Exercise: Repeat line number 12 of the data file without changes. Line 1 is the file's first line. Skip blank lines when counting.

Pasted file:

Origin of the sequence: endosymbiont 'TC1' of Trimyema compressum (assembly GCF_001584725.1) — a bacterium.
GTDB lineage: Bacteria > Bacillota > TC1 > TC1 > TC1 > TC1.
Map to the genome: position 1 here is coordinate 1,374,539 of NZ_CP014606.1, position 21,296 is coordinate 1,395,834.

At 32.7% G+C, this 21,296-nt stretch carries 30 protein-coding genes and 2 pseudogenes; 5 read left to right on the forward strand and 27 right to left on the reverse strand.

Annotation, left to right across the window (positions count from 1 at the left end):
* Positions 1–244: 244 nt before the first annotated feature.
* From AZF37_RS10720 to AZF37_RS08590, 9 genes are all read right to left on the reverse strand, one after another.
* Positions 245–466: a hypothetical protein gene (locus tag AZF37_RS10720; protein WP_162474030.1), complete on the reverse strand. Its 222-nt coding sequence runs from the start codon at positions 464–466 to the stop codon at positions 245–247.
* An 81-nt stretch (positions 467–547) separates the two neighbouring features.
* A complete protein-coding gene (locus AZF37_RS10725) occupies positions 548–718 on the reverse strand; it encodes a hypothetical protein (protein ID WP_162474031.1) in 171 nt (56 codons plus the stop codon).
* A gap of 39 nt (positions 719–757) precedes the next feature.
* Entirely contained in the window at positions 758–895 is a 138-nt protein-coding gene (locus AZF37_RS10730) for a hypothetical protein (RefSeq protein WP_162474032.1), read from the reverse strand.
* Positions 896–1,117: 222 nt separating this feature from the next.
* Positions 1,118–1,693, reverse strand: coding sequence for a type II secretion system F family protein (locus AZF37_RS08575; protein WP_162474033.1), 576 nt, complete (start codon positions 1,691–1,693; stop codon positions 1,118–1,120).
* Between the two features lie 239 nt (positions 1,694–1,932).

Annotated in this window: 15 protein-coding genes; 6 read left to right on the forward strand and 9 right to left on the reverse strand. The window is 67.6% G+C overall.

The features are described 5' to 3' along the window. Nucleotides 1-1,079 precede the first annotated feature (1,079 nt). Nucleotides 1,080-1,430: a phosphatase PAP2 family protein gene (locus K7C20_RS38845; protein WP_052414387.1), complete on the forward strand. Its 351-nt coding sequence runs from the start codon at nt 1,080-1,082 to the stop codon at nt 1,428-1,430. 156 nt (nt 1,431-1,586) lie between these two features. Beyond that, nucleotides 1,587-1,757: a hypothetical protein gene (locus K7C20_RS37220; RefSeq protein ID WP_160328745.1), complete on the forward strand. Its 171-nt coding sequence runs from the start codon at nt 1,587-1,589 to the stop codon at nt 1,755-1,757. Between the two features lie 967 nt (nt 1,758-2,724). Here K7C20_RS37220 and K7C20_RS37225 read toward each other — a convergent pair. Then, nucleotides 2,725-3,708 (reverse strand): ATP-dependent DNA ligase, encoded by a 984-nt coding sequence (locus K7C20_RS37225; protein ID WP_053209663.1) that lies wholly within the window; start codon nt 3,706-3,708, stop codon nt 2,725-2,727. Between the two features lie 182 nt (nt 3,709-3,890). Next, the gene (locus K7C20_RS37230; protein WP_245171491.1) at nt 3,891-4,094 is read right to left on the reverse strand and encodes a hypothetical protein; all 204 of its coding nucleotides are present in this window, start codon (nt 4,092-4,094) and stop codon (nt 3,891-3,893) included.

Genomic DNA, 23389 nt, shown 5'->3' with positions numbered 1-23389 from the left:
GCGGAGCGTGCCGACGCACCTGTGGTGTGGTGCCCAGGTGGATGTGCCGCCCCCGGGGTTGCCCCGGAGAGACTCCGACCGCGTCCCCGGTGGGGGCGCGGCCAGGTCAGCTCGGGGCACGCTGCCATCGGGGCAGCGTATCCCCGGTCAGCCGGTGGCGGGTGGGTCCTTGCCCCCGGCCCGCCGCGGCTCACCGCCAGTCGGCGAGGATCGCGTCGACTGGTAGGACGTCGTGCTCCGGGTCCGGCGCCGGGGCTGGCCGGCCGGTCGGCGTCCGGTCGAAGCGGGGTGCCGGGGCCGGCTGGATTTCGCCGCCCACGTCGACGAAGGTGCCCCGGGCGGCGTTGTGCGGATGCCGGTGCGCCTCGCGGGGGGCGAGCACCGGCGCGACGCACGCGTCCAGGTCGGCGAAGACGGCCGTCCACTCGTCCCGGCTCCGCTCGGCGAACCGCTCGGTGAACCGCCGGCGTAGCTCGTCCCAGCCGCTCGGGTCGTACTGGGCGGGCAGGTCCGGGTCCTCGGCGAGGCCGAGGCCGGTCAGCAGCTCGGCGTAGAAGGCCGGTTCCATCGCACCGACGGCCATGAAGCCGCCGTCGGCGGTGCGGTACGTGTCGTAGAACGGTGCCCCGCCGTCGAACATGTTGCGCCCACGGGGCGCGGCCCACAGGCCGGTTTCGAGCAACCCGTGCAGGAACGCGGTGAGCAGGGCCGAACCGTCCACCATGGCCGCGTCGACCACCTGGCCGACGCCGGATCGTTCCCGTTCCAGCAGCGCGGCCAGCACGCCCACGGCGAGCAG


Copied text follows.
* Entirely contained in the window at positions 758–895 is a 138-nt protein-coding gene (locus AZF37_RS10730) for a hypothetical protein (RefSeq protein WP_162474032.1), read from the reverse strand.